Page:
Mae Doyle comes back to her hometown a cynical woman. Her brother Joe fears that his love, fish cannery worker Peggy, may wind up like Mae. Mae marries Jerry and has a baby; she is happy but restless, drawn to Jerry's friend Earl.
A private eye escapes his past to run a gas station in a small town, but his past catches up with him. Now he must return to the big city world of danger, corruption, double crosses and duplicitous dames.
In 1928, young heiress Martha Ivers fails to run off with friend Sam Masterson, and is involved in fatal events. Years later, Sam returns to find Martha the power behind Iverstown and married to "good boy" Walter O'Neil, now district attorney. At first, Sam is more interested in displaced blonde Toni Marachek than in his boyhood friends; but they draw him into a convoluted web of plotting and cross-purposes. Written by
Rod Crawford <firstname.lastname@example.org>
"The Hedda Hopper Show - This Is Hollywood" broadcast a 30 minute radio adaptation of the movie on April 12, 1947 with Van Heflin reprising his film role. See more »
In their adjoining hotel rooms, Sam Masterson offers to "run a bath" for Toni Marachek, but in the next scene Toni is taking a shower, and both characters are only ever seen taking showers at the hotel. See more »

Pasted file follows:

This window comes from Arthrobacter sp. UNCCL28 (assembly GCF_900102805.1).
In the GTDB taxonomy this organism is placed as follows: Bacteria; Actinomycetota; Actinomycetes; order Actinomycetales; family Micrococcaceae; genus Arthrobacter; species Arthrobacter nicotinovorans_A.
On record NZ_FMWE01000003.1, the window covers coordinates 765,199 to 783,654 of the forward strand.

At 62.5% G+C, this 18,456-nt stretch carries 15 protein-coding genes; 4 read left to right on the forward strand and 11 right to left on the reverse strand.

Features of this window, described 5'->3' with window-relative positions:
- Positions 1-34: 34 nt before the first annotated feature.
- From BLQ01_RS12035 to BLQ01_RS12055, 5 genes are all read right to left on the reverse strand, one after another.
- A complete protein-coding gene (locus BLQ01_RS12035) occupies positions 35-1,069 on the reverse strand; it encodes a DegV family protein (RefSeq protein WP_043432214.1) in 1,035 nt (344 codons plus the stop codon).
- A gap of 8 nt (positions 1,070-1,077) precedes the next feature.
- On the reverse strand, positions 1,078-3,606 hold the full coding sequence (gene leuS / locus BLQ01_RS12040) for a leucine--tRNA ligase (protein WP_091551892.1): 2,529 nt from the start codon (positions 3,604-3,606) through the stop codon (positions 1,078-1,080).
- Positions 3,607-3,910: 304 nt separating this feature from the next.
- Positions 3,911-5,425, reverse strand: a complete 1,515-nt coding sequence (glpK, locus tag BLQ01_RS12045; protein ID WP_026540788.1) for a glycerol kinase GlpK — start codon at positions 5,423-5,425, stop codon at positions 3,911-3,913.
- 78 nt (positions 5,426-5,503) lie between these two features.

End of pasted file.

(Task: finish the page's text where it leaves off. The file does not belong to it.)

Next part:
this movie is one of those lost gems. barbara stanwyck and kirk douglas do a great job but they are not the reason this is a great gem. van heflin (of shane) and lizabeth scott are superb and in some ways overshadow kirk douglas in his screen debut and stanwyck. lizabeth smolders and pouts her way to perfection, what a babe!!. lizabeth should have been a huge star especially in the film noir genre. both van heflin and lizabeth scott are massively underrated and typically not remembered. that is a shame since they both were fine actors, that is the present generations loss. the plot is superb and throws some nice curves that keeps you on your toes.
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